Require an obligation for a Sunday Liturgy of the Word, either among friends, or provided visually by the Diocese. Stop inviting people to watch the Eucharistic Liturgy on TV, except for shut-ins and the hospitalized. It is not a real Eucharistic celebration if it is simply watched. It cannot count as a substitute for the Eucharist. A Liturgy of the Word, however, is theologically real when celebrated this way. (I’ll be happy to provide proof for this in the comments if you ask). The bishops are not going to be able to restore the obligation to attend Mass for a long time to come. In the meantime, switch the obligation to the reading of the Scripture with the Liturgy of the Word we would use on Sunday, only limit it to the reading of the Gospel and a recitation of a the Responsorial Psalm. The first reading and the second reading are usually hard to contextualize for ordinary people. Not so the Gospel which is easy to follow week after week. A family or a group of friends could gather and do this, and the diocese could broadcast a visual celebration of such a liturgy. At best, we would be continuing to worship as a Catholic people; at the least, we would not be pretending to go to Mass by watching it on television. Being nourished by the Word will sustain us until the Eucharist can be celebrated fully amongst us once again. Such a celebration would also make sure that we keep holy the Lord’s Day each and every week.

Restore Friday Fast and Abstinence

Restore the obligation of fasting and not eating meat on Friday. Anyone who remembers this form of fast and abstinence knows it not only focussed people on the importance of remembering what Christ did for us to save us all, but it was also a great way to remember our identity as Catholics. The fact that everyone did the same thing worked, really well.  That success far outweighed the delight of those who loved fish. Fast and abstinence is not a bad thing to restart when Catholic identity is at risk during this time of pandemic.

Make the Occasional Mass a Central Part of Spirituality

Realistically see how often you and your family could attend Sunday Mass. If it is only once a month or once every two months, make it a major family event. Parishes need to find ways for congregants to mingle with each other in an appropriate way so that attending Mass is not simply a private or family affair. Simply receiving communion outside of Mass should be discouraged as it separates the reception of the Eucharist from the Eucharistic Celebration and Prayer.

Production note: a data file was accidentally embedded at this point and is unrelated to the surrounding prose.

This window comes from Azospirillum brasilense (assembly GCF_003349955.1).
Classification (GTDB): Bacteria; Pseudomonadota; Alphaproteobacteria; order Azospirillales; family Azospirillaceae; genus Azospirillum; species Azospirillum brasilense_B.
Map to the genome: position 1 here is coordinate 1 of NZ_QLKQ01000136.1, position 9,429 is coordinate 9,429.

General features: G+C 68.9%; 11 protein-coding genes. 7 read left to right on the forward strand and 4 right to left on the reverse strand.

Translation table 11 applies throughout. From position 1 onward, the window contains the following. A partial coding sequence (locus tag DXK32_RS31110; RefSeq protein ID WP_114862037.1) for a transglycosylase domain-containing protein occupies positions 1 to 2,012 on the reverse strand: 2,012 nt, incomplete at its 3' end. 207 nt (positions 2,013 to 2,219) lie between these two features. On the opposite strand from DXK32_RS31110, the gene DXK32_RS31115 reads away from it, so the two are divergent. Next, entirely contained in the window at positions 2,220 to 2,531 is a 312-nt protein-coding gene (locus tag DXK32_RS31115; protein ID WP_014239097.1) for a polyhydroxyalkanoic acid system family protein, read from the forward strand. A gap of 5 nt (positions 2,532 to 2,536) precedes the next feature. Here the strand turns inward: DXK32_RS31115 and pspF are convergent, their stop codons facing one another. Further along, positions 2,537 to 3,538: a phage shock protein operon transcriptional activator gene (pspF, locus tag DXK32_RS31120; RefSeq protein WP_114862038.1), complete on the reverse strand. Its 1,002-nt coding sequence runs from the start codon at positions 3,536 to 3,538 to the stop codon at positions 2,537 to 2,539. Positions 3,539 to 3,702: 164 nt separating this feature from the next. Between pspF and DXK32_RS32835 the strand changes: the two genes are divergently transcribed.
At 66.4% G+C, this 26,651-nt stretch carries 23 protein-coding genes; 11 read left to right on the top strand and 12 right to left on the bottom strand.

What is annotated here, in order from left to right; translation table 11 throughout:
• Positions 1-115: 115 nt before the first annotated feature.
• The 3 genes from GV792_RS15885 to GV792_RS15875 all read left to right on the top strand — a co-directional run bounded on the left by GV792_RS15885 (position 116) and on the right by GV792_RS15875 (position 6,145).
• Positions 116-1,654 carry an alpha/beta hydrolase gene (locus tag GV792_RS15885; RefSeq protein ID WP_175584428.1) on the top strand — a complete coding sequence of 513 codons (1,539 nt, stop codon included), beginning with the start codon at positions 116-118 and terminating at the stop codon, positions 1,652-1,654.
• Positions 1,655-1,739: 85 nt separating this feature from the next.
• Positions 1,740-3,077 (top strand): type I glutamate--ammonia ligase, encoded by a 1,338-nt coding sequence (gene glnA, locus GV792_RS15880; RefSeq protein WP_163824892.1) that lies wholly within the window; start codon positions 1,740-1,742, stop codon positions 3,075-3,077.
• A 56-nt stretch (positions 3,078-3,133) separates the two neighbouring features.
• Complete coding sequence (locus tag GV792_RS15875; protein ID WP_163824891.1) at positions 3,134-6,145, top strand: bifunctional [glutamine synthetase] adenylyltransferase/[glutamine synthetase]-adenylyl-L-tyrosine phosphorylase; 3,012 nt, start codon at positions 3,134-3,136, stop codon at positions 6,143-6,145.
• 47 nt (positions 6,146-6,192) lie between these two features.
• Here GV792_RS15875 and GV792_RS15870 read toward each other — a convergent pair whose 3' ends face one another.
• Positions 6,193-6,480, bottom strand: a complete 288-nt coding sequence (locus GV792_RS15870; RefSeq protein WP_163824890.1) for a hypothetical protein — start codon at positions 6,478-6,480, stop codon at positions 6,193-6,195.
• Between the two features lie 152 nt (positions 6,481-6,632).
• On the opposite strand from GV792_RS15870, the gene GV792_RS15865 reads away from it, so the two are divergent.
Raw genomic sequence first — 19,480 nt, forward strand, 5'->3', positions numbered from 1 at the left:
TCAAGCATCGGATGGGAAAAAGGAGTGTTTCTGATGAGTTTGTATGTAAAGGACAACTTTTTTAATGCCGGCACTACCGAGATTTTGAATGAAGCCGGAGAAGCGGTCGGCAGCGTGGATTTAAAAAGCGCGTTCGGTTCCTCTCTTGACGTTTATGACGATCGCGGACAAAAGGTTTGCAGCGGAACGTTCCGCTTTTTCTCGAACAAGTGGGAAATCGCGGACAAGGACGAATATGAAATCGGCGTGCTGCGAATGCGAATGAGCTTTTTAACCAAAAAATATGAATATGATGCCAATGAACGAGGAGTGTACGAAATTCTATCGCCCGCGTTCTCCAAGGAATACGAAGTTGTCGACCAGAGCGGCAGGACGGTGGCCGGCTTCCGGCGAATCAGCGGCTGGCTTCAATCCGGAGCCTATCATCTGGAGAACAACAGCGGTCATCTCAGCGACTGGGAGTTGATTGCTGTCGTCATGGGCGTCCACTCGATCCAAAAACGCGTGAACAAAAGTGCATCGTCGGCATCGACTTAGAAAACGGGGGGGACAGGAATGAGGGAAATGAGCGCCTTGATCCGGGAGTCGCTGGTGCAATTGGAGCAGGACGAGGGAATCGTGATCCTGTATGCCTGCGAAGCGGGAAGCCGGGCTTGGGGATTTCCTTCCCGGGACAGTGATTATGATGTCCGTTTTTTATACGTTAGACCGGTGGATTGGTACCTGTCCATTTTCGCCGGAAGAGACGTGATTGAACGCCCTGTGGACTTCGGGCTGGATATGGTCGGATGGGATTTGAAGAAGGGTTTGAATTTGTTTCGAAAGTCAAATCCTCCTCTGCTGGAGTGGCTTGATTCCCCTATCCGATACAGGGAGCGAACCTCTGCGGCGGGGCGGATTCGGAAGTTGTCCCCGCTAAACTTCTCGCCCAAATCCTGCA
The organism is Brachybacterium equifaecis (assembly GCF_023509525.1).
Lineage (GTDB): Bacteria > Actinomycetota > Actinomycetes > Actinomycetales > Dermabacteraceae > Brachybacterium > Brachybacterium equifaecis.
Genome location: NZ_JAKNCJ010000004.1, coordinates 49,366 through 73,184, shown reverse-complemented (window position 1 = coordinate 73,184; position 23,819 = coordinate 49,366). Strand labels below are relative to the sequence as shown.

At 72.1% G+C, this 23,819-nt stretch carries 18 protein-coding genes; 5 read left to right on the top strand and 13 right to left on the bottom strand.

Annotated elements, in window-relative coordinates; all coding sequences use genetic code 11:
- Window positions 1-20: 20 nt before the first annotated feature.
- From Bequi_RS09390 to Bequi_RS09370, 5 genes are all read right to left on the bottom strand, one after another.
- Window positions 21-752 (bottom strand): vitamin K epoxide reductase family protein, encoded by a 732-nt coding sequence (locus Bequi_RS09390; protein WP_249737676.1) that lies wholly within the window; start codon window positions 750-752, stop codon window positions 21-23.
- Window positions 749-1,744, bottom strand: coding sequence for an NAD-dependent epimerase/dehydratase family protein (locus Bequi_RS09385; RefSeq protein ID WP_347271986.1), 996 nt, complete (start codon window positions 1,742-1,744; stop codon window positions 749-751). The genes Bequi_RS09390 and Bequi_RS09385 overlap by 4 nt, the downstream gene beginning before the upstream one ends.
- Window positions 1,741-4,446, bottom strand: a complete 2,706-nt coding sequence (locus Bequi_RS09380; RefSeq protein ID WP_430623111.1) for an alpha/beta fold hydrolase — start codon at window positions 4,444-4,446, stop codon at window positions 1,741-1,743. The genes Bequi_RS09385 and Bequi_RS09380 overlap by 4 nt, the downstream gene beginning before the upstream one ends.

A Work in Progress

There are other special things, I am sure, that parishes could develop to help families, but I am emphasizing simple things that could be done regularly by the people themselves.  These ideas are a work in progress, and I encourage you to comment on them and suggest your own. We are a community of believers after all, and finding new ways to worship and celebrate our Catholic identity is a good thing, all with the intention of moving toward the time when the whole Church can value the Eucharist once more.

There’s a reason this is called a plague. It saps the physical, mental and spiritual health of all people. We owe it to God not to become discouraged, not to give up, not to let fear paralyze us or dull our minds. Our Catholic faith is too important to let die. The Holy Spirit will speak to our hearts if we open them. He constantly renews our faith and gives us new ways to experience Christ in our lives. We need to get to work, so our faith will not perish from this earth.


About Monsignor Eric R. Barr, STL
Monsignor Barr is a Roman Catholic priest of the Diocese of Rockford, Illinois. In his 35 years of priesthood, he has been pastor, principal, teacher, university professor, Vicar for Clergy and Vicar General. He is a former associate editor of a newspaper and a novelist. He speaks on Celtic Theology and Current Catholic Issues. You can read more about the author here.